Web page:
24/7 Sobriety Project | Web version

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August 20, 2015

24/7 Sobriety Project

A Promising New Way to Curb Problem Drinking
and Reduce Costs

Liquor and keys

Photo by MorePixels/iStock

Alcohol consumption can impose enormous health and safety costs on individuals and society, and problem drinkers account for a disproportionate share of these costs. Although millions of problem drinkers pass through the criminal justice system each year, reducing their alcohol consumption has proven difficult.

Recently, the Senate took steps to expand funding for 24/7 Sobriety Programs, like one in South Dakota. These programs are a promising and innovative way to help curb problem drinking and improve public health. The 24/7 Sobriety Program requires those arrested for or convicted of alcohol-involved offenses to take twice-a-day breathalyzer tests or wear a continuous alcohol monitoring bracelet. Those who fail or skip their tests are immediately subject to swift, certain but modest sanctions—typically a day or two in jail. RAND researchers published the first peer-reviewed evaluation of whether 24/7 improved public health in South Dakota, and the findings were encouraging:

  • 24/7 reduced repeat DUI arrests at the county level by 12 percent.
  • 24/7 reduced arrests for domestic violence at the county level by 9 percent.
  • With respect to traffic crashes, the evidence was less conclusive. 24/7 did not reduce overall traffic crashes, but there is suggestive evidence that crashes among males age 18-40 fell as a result of the program.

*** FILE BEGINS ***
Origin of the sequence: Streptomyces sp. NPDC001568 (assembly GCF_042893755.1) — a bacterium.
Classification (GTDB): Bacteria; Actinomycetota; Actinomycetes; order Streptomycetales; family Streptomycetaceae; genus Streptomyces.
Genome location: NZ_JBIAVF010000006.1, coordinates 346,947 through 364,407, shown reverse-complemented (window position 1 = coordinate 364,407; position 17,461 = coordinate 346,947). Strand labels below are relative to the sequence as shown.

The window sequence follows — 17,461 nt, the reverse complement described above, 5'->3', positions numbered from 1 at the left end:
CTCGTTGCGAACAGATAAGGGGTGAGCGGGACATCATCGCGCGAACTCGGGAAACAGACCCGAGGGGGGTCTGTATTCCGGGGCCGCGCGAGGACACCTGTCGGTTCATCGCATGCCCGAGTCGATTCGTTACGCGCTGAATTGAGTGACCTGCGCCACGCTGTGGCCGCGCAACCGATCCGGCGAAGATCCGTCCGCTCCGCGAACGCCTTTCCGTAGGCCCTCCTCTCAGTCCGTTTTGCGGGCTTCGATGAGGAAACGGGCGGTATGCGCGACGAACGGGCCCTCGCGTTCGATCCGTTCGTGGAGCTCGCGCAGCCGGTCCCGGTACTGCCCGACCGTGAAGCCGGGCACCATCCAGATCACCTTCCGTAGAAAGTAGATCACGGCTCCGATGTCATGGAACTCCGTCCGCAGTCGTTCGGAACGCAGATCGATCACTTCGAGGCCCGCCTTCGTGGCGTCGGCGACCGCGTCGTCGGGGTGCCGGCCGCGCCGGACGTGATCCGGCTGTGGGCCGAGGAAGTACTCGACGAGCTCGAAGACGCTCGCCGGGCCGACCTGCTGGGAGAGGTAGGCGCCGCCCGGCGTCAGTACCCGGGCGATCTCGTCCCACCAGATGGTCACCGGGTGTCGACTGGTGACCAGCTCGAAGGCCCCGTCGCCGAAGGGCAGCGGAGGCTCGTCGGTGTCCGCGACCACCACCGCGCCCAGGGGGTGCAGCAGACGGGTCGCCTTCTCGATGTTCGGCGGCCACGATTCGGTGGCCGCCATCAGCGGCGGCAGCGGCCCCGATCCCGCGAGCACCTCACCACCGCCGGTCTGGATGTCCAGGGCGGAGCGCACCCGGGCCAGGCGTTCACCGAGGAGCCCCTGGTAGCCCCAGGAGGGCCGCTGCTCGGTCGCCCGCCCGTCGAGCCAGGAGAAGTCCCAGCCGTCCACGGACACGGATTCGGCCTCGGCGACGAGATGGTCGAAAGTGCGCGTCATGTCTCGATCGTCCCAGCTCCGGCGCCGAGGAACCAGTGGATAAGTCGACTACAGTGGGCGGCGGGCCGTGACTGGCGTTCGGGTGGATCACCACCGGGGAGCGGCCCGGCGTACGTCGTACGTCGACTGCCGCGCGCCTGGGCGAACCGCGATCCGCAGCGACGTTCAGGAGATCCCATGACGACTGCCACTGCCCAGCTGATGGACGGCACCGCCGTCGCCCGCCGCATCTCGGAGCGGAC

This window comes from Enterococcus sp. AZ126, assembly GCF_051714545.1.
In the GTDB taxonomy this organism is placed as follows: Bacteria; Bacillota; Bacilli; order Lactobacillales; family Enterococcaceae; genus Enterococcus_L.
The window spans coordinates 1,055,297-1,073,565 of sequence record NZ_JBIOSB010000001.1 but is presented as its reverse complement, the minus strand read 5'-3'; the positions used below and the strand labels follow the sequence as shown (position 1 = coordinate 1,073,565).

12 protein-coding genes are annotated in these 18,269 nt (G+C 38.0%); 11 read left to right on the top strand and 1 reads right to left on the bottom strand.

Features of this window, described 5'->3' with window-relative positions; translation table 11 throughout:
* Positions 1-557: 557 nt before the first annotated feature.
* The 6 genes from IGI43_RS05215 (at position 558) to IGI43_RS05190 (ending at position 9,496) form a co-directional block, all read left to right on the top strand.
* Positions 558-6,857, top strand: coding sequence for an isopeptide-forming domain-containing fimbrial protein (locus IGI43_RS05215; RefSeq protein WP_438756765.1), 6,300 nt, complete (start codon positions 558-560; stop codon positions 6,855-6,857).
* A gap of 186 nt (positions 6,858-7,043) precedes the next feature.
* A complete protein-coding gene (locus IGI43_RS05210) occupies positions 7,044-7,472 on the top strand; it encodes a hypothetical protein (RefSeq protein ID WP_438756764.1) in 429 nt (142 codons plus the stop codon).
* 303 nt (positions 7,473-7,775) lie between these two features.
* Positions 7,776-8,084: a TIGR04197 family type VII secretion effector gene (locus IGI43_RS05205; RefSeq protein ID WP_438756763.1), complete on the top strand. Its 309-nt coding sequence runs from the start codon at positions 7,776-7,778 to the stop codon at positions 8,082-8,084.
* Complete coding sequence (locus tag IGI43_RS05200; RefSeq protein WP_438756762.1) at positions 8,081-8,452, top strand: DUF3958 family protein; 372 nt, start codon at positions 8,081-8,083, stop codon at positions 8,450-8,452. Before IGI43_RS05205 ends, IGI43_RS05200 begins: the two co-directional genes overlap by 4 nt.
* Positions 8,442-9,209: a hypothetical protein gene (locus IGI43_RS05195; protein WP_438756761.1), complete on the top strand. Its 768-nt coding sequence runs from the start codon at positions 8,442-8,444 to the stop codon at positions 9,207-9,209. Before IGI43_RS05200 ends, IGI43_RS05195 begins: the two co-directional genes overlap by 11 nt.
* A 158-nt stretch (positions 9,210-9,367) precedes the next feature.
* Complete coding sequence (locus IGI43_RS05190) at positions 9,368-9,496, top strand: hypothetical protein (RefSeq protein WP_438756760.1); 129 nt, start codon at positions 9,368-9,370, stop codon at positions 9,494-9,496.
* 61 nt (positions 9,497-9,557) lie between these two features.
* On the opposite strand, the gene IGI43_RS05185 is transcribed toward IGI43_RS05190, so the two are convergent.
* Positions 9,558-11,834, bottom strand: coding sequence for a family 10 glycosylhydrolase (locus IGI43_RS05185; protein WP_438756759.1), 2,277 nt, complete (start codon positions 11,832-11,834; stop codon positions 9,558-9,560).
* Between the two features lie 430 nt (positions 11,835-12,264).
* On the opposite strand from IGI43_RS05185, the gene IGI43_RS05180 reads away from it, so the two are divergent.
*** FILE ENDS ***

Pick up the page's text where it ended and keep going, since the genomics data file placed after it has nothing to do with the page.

Expanding these programs would provide an important opportunity to learn more about how this program might curb problem drinking and reduce societal costs. So what are next steps if this program expands?

  • Investment in experimental evaluations that provide further evidence on the causal effects of programs that adopt innovative deterrence approaches like this one is important to help ensure federal resources are spent wisely.
  • It is also critical that researchers study whether 24/7 can work outside South Dakota in both rural and urban areas.
  • Finally, it will also be useful to explore how testing programs with swift and certain sanctions can best incorporate positive incentives for compliance as well as treatment services.

More on the 24/7 Sobriety Project »

For questions or to discuss this project, please contact Laura Patton or Kerry Allen.

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